Still No APR Relief for UConn

Connecticut's battle with the NCAA over Academic Progress Rate Standards took an unexpected turn on Wednesday when it was announced the Committee on Academic Performance wants to give certain colleges an additional year to meet new minimum standards.

Those schools would be "low-resource schools" – historically black college and universities – and would not include UConn.

Under the new minimum standards, UConn's men's basketball program would be banned from postseason play in 2013.

UConn has asked for a waiver, requesting that more recent academic data be used to determine the APR scores that determine penalties but that waiver – and an appeal - was denied.

Earlier this year, the CAP had said it would discuss the possibility of changing the data gathering process during the April meetings that are being held this week. The committee then said the earliest it could address the issue would be July, but it would unlikely be in time to aid schools such as UConn that face ineligibility in 2012-13.

Walter Harrison, president of the University of Hartford and chair of the CAP, told the Hartford Courant Wednesday that proposals to use more recent grades could be discussed at the July meeting. He also defended the proposal that became public Wednesday.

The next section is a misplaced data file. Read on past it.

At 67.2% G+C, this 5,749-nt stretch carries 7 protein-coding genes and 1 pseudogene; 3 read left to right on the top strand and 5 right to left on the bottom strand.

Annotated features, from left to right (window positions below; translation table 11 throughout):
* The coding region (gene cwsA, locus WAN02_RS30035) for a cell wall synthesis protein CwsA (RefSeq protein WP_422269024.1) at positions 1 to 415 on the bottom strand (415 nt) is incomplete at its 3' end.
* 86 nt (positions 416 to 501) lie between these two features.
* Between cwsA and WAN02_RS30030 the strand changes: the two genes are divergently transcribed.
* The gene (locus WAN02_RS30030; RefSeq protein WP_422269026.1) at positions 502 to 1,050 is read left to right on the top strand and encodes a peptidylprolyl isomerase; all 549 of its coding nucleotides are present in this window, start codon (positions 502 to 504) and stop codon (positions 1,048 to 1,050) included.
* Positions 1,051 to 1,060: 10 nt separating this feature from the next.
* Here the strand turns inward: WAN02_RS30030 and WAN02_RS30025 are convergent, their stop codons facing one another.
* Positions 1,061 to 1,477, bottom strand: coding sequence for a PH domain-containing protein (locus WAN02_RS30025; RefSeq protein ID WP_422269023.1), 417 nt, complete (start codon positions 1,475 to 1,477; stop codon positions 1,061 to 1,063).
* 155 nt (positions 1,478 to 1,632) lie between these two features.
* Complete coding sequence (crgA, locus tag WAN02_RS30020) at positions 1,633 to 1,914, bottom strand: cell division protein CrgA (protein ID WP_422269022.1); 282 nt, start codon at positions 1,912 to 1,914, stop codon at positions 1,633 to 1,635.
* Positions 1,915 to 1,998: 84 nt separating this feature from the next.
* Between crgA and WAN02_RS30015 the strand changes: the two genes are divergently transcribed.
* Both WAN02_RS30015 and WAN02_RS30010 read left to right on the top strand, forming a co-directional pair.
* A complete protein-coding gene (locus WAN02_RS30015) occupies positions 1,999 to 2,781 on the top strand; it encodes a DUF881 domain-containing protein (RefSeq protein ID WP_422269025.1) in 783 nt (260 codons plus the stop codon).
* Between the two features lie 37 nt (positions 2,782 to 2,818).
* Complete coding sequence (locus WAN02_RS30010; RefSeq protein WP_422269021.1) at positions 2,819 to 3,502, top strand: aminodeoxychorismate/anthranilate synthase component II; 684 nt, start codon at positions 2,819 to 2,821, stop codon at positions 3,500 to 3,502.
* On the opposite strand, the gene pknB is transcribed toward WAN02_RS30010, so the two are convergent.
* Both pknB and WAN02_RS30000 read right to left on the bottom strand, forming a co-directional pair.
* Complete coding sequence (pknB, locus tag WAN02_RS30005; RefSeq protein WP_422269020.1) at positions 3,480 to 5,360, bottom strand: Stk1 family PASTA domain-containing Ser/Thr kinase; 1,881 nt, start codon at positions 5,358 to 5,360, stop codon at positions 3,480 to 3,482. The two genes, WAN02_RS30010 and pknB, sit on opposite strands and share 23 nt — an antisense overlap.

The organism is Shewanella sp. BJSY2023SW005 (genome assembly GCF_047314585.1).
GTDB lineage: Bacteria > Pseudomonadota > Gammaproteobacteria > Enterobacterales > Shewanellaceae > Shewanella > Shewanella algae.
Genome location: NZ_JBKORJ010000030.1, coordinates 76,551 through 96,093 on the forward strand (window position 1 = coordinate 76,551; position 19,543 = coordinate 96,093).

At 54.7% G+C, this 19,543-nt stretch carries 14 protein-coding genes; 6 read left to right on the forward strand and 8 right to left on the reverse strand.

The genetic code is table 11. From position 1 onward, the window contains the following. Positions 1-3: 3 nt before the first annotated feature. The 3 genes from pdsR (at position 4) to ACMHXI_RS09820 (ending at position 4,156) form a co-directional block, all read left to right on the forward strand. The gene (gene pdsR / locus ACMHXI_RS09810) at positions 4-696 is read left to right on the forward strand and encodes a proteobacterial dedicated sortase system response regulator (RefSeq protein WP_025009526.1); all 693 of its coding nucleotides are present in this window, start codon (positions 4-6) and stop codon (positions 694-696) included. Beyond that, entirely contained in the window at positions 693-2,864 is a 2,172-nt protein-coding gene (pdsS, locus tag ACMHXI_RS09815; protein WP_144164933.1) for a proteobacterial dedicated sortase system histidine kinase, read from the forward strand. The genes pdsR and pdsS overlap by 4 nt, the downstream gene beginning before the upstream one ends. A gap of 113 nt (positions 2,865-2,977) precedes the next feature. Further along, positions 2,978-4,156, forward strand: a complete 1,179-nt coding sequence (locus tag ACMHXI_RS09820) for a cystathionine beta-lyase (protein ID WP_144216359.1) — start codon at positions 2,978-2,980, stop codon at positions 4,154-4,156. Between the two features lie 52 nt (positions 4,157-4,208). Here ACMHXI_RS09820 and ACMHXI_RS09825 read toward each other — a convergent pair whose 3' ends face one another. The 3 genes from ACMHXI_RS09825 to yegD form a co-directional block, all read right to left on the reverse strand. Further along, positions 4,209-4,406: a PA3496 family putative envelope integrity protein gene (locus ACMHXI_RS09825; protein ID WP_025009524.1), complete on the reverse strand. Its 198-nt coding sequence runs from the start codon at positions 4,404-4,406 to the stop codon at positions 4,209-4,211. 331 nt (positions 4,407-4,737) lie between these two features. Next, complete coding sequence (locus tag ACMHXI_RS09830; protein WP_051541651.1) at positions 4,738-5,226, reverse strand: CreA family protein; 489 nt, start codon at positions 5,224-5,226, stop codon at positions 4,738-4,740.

"I know this is some sort of argument about how we are treating UConn differently than someone else," Harrison told The Courant Wednesday. "In short, it is not true. What is true, is that we have been discussing ways to allow the lowest-resourced institutions in Division I with ways to meet the increased requirements to the required 930 APR. To qualify, an institution must be in the lowest 15 percent of Division I institutions by funding. This does include a number of historically black colleges and universities, but it also includes a number of predominantly white institutions. There are many different provisions in this proposal, but it does include one additional year toward the end of the four-year transition period to reach 930. For this year, and for next several years, there is no difference in the transition requirements for all institutions."